Courtesy of Tod’s

3. Tod’s Threw the Chicest Cocktail Party of the Week

To celebrate the release of the brand’s book, “Timeless Icons” — which features some of the most stylish people in modern history — Tod’s president and CEO Diego Della Valle hosted an ultra-elegant cocktail party at the jewel-like museum Villa Necchi, most famous for its appearance in the film “I Am Love.” And the following day, the brand showed its fall/winter 2017 collection in the form of a live installation by the artist Thomas De Falco — starring none other than Naomi Campbell.


4. … But Armani Hosted the Best Dance Party.

Giorgio Armani has its own nightclub — so it’s pretty fitting that it would know how to throw a killer party. The brand hosted a big bash on Thursday, which featured a live performance by La Femme and a D.J. set by Alex Brown — and editors, designers and special members alike danced the night away.

Gucci. CreditVittorio Zunino Celotto/Getty Images

Gucci. CreditVittorio Zunino Celotto/Getty Images

5. The Entire Gucci Show Was Spectacular

With a new headquarters and an inaugural combined men’s and women’s show, Gucci opened up Milan Fashion Week with a bang. Violet curtains pulled back to reveal a runway enclosed in a plastic greenhouse that surrounded a mirrored pyramid. The set was like an art installation, and what followed was more like a performance more than a show. With a startling 119 looks, the collection was a mash-up of vintage references, reinvented — and the progression of models was like a show from another time. Now several seasons in, Alessandro Michele continues to evolve — and dazzle us.

Prada. CreditGIUSEPPE CACACE/AFP/Getty Images

Prada. CreditGIUSEPPE CACACE/AFP/Getty Images

6. Yet Again, Prada Had the Most Artful Set

There is something unique about entering the Prada compound — you walk into the show space ready to be totally amazed. One season, the set was fashioned into a mountain of purple sugary sand; another it was a giant metal cage. Each season, the set alludes to the collection and Miuccia Prada’s complex approach. This time, the show space was constructed into a maze-like bedroom with beds jutting out. With walls covered in stickers and posters, it brought to mind a young girl’s bedroom — and the collection mimicked that youthful state of mind.

Missoni. CreditEli Schmidt

Missoni. CreditEli Schmidt

7. Missoni Sent the Strongest Political Message

So far it’s been a season filled with political statements — but in Milan,Missoni’s was the most overt. As guests filtered into the show, they were given specially designed Missoni pussy hats — and at the end, instead of taking her usual bow, the designer Angela Missoni took to the microphone. With her family around her, she addressed the crowd to make an impassioned speech about women’s rights. “Let’s show the world that the fashion community is united and fearless,” she said.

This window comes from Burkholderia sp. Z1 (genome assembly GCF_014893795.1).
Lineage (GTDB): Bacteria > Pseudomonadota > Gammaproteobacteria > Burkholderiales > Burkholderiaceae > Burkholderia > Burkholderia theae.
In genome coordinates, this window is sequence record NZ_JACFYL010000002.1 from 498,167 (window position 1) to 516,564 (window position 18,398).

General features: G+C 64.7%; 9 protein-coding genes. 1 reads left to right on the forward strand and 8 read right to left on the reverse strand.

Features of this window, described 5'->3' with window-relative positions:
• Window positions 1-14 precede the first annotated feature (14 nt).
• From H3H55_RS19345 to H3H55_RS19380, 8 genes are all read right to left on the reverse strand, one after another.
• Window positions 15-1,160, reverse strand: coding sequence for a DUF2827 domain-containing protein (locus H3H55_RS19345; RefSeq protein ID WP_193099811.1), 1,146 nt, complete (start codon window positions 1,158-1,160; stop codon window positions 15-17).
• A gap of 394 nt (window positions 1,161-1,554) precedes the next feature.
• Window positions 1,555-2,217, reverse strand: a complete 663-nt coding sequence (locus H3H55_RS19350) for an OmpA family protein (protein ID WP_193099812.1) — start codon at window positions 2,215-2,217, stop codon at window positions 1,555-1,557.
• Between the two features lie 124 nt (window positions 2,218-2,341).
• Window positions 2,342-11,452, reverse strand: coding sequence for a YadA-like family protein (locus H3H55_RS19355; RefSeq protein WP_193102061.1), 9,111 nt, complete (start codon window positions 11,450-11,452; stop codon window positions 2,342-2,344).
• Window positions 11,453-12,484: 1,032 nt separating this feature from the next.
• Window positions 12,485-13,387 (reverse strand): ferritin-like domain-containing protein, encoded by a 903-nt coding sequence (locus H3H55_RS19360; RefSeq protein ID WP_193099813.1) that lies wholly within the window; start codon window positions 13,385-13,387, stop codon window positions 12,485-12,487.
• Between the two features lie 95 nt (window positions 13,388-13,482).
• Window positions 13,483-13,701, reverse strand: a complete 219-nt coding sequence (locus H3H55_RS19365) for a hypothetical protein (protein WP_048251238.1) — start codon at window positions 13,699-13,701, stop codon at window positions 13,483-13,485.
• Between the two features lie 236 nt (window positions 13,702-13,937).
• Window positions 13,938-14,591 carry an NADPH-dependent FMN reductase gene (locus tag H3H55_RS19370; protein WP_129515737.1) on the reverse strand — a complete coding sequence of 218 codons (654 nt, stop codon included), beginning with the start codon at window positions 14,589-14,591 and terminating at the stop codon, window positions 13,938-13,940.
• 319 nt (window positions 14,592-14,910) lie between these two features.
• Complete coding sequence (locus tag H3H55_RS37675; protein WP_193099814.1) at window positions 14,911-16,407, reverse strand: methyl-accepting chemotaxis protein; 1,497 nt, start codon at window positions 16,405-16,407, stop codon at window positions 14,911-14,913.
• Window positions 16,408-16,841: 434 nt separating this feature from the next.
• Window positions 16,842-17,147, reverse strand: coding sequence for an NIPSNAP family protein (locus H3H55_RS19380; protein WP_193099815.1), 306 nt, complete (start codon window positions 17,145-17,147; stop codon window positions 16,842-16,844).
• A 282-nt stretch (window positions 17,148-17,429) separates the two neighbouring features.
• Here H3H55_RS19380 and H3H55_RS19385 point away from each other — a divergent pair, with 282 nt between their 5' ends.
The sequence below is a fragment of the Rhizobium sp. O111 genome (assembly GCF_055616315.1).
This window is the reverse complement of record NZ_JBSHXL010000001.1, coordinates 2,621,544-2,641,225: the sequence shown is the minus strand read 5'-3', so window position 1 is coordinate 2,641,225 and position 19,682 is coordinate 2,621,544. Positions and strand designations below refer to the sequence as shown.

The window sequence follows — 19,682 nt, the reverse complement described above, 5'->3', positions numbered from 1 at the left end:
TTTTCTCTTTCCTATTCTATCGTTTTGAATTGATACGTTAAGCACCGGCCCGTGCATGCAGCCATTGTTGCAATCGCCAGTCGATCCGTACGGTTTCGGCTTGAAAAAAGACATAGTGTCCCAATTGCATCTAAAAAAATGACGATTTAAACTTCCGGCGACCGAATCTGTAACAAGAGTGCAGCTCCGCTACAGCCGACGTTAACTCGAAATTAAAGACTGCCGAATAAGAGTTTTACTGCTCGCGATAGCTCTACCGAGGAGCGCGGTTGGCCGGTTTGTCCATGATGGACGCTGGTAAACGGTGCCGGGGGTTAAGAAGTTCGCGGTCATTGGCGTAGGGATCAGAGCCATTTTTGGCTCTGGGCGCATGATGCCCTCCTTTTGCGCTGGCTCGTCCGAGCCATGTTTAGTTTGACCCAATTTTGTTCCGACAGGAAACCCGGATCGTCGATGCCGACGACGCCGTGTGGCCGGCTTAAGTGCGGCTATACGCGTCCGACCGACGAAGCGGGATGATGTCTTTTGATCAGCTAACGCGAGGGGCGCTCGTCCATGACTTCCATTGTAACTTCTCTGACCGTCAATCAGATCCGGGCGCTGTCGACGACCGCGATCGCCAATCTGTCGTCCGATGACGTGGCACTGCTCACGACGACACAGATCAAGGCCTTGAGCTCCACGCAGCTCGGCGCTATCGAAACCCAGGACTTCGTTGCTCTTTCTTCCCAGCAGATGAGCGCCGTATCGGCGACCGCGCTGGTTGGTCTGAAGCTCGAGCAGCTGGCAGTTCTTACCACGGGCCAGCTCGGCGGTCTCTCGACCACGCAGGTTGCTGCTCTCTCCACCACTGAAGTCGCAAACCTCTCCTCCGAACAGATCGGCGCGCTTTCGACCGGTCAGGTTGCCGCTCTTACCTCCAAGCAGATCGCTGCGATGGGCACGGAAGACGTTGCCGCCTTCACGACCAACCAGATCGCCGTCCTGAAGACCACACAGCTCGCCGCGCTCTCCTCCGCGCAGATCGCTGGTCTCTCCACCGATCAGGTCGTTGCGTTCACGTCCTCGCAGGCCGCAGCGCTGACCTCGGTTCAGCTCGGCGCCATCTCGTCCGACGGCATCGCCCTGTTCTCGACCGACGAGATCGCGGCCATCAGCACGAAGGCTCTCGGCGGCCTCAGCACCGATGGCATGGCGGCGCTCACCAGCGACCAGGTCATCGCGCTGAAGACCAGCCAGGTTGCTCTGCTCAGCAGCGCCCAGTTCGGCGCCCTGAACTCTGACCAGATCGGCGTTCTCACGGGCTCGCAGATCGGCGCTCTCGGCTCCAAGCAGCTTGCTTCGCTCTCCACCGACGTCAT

From left: Alberta Ferretti, Max Mara. CreditDon Ashby/

From left: Alberta Ferretti, Max Mara. CreditDon Ashby/

8. Halima Aden Is the New Runway Star

This season more than ever, runway casting has thankfully been more diverse: Shows have included models of all of many different ages, sizes and ethnicities. In Milan, it was all about Halima Aden, the 19-year-old Somali-American model who walked in the Alberta Ferretti and Max Mara shows wearing her hijab. Let’s hope that Aden — who also appeared in Kanye’s Yeezy show in New York — will be a more regular presence at the shows going forward.

From left: For Restless Sleepers, Sara Battaglia. CreditFrom left: Courtesy of F.R.S, Courtesy of Sara Battaglia

From left: For Restless Sleepers, Sara Battaglia. CreditFrom left: Courtesy of F.R.S, Courtesy of Sara Battaglia

9. It Was a Good Week for the New Generation of Italian Designers

Amongst all the big luxury fashion brands to show during the week, there’s an exciting new crop of independent female designers in Milan. Attico, Sara Battaglia and F.R.S (For Restless Sleepers) are relatively new to the city’s show calendar — but  they’re already paving the way for a new Italian aesthetic. Each brand showed their collections in small presentations at home rather than big runway shows. And each designer makes clothes for women that feels like an extension of their personal style ethos. It’s exciting to see women who are really shaking up Italian fashion.

Alessandro Grassani for The New York Times

Alessandro Grassani for The New York Times

10. There Was an Emotional Farewell to Franca Sozzani

The shows concluded on Monday with a memorial Mass to honor the late Franca Sozzani, the editor in chief of Italian Vogue who died in December. Held at the most famous landmark in Milan — the Duomo — guests included designers, as well as her great friends and colleagues who bid farewell to the visionary editor.